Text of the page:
Source: ICMC Europe, Welcome to Europe! A comprehensive guide to resettlement, 2013
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Over 2 years of civil conflict in Syria has forced hundreds of thousands of Syrians to flee to neighbouring countries. As of July 2013, 1,846,534 refugees were registered or awaiting registration in Lebanon (639,982), Jordan (505,347), Turkey (428,246), Iraq (159,792) and Egypt (99,167), with smaller numbers in other North African countries.
In Turkey, Syrian refugees who arrived after June 2011 are granted temporary protection and hosted in one of the 14 camps managed by the Turkish authorities in collaboration with the Turkish Red Crescent. Camp-based refugees have access to basic services and assistance. While Syrian refugees living in urban settings in Turkey have long been unable to register for assistance, the Turkish government recently launched an operation to register refugees in urban areas. Some 40,000 Syrian refugees in urban areas have since been registered under the new policy.
Lebanon has adopted a protection and humanitarian-oriented response to the Syrian arrivals, but the absence of a national legal or administrative framework for refugee protection leaves Syrian refugees vulnerable to arrest, detention and deportation. Most of the refugees live in urban areas.
In Jordan, Syrian refugees have become the largest refugee population in the country. Most of them live with host families or in collective centres in towns and rural areas. The smaller numbers of camp-based refugees can access basic services, including medical services, but living conditions in the camp are harsh. In urban areas, refugees can access medical services and enrol their children in the public school system, but high rental costs, increasing food prices and limited financial support have led to increasing levels of destitution. Additionally, host communities are becoming increasingly hostile toward Syrian refugees. In Jordan, Lebanon and Turkey refugees do not have the legal right to work, and those that find employment do so in the informal sector.
The current situation in Syria has also caused many refugees to move to neighbouring countries, thus becoming ‘twice displaced’. An estimated half a million Palestinian refugees reside in Syria, with most living in ‘camps’ that are indistinguishable from urban neighbourhoods. Thousands were displaced when their residence areas were hit by heavy shelling, and many have since fled to Lebanon. Experts in the region are also warning that the Assad regime could potentially use Palestinian refugees as a tool to destabilise the Middle East by pushing them into Jordan or the Golan Heights. Approximately 8,000 non-Iraqi refugees are registered with UNHCR in Syria, the majority from Somalia, Afghanistan, Sudan and Yemen.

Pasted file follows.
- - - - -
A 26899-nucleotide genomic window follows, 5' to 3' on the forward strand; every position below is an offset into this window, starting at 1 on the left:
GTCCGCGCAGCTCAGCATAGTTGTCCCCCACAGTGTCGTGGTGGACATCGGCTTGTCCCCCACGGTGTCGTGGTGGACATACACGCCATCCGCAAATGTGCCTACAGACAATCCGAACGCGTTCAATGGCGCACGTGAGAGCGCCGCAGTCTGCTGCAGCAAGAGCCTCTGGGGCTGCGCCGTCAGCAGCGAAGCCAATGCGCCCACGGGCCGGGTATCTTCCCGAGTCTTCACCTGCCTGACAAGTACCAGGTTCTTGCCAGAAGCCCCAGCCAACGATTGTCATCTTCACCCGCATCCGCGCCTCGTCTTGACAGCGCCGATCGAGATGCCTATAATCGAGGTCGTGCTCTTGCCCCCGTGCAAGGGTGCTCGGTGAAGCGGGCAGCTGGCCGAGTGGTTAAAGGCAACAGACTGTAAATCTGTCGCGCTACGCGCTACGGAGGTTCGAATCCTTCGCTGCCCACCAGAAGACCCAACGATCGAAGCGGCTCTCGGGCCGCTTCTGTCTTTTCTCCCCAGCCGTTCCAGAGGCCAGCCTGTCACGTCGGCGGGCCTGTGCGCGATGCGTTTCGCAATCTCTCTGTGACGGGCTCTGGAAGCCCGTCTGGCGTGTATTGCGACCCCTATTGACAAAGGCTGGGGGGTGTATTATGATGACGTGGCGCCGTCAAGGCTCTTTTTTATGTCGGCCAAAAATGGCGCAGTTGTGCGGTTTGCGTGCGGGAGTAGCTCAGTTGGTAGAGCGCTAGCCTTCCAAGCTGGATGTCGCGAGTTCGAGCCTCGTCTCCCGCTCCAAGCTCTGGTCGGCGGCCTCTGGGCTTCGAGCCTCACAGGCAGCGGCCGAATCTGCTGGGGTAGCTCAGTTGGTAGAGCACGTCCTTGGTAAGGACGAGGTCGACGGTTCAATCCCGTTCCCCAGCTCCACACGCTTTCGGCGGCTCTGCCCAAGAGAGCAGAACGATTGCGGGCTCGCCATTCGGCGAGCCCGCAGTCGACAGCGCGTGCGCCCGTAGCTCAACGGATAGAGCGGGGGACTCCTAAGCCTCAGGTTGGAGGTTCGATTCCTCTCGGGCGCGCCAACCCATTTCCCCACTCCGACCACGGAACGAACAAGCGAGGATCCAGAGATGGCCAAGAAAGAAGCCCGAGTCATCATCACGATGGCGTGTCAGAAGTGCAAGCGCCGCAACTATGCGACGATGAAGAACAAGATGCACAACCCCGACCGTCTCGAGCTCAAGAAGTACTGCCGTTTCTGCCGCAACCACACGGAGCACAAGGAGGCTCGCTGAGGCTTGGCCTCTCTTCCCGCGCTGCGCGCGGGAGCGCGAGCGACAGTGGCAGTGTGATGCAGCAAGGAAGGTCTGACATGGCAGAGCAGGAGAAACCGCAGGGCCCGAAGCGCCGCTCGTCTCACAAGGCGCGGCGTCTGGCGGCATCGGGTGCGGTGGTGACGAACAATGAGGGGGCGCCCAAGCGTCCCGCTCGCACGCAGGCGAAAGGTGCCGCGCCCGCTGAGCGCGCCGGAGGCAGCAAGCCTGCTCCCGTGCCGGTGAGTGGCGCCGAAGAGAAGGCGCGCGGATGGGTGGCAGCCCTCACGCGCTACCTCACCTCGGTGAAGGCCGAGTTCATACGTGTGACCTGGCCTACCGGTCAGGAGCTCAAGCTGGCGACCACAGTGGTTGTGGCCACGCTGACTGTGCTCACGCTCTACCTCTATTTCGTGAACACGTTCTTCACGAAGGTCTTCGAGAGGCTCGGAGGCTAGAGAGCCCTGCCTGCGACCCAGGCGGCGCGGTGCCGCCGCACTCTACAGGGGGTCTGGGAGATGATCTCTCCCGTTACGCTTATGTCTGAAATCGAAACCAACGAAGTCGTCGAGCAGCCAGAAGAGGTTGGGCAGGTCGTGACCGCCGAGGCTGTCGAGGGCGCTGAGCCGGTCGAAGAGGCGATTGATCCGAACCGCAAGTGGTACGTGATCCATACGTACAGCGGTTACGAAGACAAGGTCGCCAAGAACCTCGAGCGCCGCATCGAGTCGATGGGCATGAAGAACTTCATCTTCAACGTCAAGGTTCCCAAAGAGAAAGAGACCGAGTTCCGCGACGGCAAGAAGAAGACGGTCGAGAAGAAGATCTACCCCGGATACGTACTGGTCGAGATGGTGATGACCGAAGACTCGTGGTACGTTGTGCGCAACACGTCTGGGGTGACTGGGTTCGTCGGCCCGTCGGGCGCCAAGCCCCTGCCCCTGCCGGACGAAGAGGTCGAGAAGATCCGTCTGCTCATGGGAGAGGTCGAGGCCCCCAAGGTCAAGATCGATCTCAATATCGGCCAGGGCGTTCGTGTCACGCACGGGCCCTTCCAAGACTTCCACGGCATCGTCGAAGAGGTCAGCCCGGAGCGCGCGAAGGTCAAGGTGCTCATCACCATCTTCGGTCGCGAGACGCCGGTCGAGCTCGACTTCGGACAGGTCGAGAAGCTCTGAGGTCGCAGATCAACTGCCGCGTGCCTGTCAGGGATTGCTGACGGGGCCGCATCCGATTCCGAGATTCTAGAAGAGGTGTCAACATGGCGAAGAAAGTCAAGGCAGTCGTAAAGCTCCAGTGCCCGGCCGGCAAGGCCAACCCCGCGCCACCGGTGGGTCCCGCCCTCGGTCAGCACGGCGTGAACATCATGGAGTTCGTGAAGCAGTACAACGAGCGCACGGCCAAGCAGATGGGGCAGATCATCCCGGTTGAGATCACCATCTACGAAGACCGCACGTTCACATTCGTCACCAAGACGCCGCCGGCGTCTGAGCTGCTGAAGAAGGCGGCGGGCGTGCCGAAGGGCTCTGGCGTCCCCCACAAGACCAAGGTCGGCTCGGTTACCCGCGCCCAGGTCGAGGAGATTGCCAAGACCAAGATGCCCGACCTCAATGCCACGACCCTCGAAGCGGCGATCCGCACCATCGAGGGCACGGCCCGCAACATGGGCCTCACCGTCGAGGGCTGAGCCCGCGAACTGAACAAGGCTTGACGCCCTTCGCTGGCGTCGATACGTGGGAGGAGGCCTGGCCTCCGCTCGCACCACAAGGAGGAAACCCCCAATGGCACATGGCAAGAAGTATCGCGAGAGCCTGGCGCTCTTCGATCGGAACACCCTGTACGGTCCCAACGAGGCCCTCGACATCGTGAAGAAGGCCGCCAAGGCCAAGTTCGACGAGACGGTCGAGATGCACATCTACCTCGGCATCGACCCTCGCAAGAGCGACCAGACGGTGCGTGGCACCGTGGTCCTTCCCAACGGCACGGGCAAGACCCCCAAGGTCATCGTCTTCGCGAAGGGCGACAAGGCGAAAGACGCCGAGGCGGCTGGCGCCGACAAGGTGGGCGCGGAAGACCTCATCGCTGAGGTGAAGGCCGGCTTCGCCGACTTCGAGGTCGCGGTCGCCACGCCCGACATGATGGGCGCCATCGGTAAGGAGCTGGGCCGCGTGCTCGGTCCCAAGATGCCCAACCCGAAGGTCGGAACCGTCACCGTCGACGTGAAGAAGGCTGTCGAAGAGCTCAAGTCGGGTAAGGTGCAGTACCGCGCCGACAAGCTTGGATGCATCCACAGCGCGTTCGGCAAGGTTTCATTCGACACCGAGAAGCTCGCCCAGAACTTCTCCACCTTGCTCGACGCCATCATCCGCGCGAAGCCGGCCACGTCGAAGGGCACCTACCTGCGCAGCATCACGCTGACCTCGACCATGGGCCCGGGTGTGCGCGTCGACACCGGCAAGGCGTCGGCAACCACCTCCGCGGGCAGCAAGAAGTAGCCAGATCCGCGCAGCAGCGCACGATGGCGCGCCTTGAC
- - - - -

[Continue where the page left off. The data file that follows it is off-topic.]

These refugees live mainly in Damascus and its suburbs, and due to the fact that they lack documentation and are visibly ‘foreign’, face significant protection risks during the current period of unrest and violence.
In August 2012, UNHCR appealed to countries to provide resettlement places for up to 500 non-Iraqi refugees in Syria and to consider resettling them on a dossier basis. The response from resettlement countries was limited, in part due to the lack of flexibility to provide emergency places within predefined annual resettlement quotas. In 2013, UNHCR issued a document setting out a strategy for enhancing the use of resettlement as a protection tool for Syrian refugees (including Palestinians who have lived in Syria under UNRWA’s protection). The strategy consists in two phases. The first phase consists in concerted efforts to make individual referrals based upon specific needs and vulnerabilities, while the second phase will consist in large-scale referrals if the protection situation in the region requires it. During the latter, the flexible pool for emergency places may be used as well as places secured under specific funding provided for emergency resettlement.
In March 2013, Germany agreed to grant humanitarian admission to some 5,000 Syrian refugees in Lebanon who had fled ongoing violence in the country. It is envisaged that the first of these will arrive in Germany during 2013. Humanitarian admission is substantially different from resettlement in that it grants a 2-year temporary status (with possibility of extension) to those arriving, with the expectation that they will return to Syria when the conflict there has been resolved. 1,000 places will be allocated to the German embassies’ contingent while the remaining 4,000 will be divided among the following 3 criteria:
- Family members (1,300) who registered in Lebanon at UNHCR or Caritas and who have requested resettlement before March 31st, 2013. UNHCR Germany will send the data collected through webforms to UNHCR Lebanon for verification. As needs are far greater than the available places, places may be allocated based on lottery;
- Humanitarian reasons (those particularly in need of protection, mothers with children, orphans and religious minorities); and
- Persons with a particular potential to assist in the (post-conflict) reconstruction of Syrian society.
At the time of writing, UNHCR is developing a strategy to enhance the use of resettlement for vulnerable Syrian refugees from Jordan and Lebanon that will aim to address the resettlement needs of women and children at risk, medical cases, survivors of violence and torture and refugees with family links abroad.
Photo 1: Syrian refugees in Iraq. © UNHCR/N.Daoud
Photo 2: Group of Syrian refugees cross into Jordan. © UNHCR/N.Daoud 2012